Last-minute independence supporters

There are arguments that, simply on hearing, set off an alarm in me. It’s like when you hear a dissonant note, one that is deeply out of tune, which for that reason catches your attention even though you don’t want it to, even if you are not paying complete attention to what is being said.

I’m referring to the lack of credibility in arguments or actions that, according to some people, the  "new independence supporters" have. Yes, I know that in the last few weeks there have been many unfortunate things said on Twitter and by opinion makers of various stripes within the political and social circles involved in the Catalan process. Everybody has had their say, and the atmosphere of tension and the dynamics of the negotiation have contributed to many people saying things that were not well thought-out. It’s better not to obsess over many of the things that have been expressed, and to try to look to the future in an intelligent and constructive way.

However, I think the reference to the phrase "Who do these last-minute independence supporters think they are!" deserves some reflection, because it is a dangerous and prejudicial argument for the process itself.

The reason is obvious: when a person joins a club, he or she legitimately aspires to have the same rights as existing members. And if that’s not the case, they should be told before joining so that they could decide what to do. The correct decision would be not to join, because these types of restrictions do not say anything good about those who established them. At the very least they border on classism or sectarianism.

It’s also important to keep in mind that a peaceful and democratic movement such as Catalonia’s bases its success on the capacity to integrate and excite, with a view to the future, a majority of the population. And this makes it necessary to incorporate as many "new independence supporters" as possible. It’s very clear, at least to me, that the attribution of inferior quality of opinion to people who join the process now would make the process of broadening its social base more difficult.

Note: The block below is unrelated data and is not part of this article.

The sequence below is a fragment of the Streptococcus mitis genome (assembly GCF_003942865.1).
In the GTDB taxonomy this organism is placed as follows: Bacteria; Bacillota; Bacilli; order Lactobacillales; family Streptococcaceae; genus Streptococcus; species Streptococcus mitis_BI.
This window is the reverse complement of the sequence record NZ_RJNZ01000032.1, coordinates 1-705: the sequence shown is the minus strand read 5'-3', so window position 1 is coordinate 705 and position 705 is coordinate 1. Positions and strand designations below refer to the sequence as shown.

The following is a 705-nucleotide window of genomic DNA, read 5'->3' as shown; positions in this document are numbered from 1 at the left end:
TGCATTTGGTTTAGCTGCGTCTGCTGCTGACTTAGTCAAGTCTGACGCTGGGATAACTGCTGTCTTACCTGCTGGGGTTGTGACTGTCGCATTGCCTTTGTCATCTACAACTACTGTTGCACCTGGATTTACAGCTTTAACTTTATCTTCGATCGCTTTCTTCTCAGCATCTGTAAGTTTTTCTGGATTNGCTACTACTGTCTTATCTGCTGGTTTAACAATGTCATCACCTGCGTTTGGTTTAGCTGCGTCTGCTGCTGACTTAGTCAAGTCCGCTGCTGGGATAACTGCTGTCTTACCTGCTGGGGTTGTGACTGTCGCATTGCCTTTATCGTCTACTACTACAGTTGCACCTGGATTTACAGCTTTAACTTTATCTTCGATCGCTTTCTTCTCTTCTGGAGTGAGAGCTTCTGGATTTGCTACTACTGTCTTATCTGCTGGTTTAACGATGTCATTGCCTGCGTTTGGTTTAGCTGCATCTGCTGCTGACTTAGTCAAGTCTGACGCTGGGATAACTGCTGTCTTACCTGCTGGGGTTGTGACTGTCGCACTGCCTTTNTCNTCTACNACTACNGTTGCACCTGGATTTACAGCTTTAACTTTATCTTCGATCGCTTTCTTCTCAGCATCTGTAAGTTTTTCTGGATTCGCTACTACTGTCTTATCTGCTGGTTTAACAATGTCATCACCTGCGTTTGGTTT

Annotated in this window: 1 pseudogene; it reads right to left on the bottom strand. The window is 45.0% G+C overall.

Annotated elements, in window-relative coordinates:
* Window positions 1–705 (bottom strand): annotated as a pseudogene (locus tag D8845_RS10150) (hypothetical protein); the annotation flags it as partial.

The process must be broad-based and welcoming or it will not be. And a welcoming, integrative movement must necessarily exclude the creation of classes or authentic groups that supposedly have, without further analysis, credibility in their speech or actions. This would be the wrong path to take, and the process would incorporate a dangerously self-destructive seed.

I don’t believe that this is the case, but let’s be careful with the arguments that are used to avoid greater evils.

In this vein, some think that certain people have become pro-independence because it is "in fashion" in certain circles. This voter would be, therefore, potentially volatile and "unreliable".

This may be the case, but I personally don’t think so. I have the impression that the vast majority of citizens that have come to support the process have solidified their position, and will maintain it as long as the national project that is being created represents a true democratic step forward. We must keep in mind that within the new independence supporters there is a large group that, when they were children or teens, lived in a society where to be pro-independence was seen as an extreme position, far from what was considered the sociological center at the time. With all the negative connotations around it that you might want to add. This could create a mental block towards accepting a specific political position, in this case the desire for Catalonia to have its own state.

In these cases I sincerely believe that once the blindfold that blocks and hinders the acceptance of an idea such as a political possibility falls away, there is no going back. When one internally defeats a learned block, the rooting of a new democratic option that has been chosen can be truly strong. There are many of these cases in Catalonia today. Many taboos and many fears have fallen in the past few years in the process of democracy taking root in our country. It is the desire for a better democracy, combined with the feeling of being a country, which drives this process.

Harvard Political Review referred to this driving force on 27 September, talking about the Catalan process: "The very foundation of liberal democracy is the citizenry’s right to abandon a government that fails to serve their interests and construct another, more effective one. There are few better contemporary examples of such a situation than Catalonia’s one-sided economic relationship with the central Spanish government.".

It is essential to align the arguments with the true strength of the process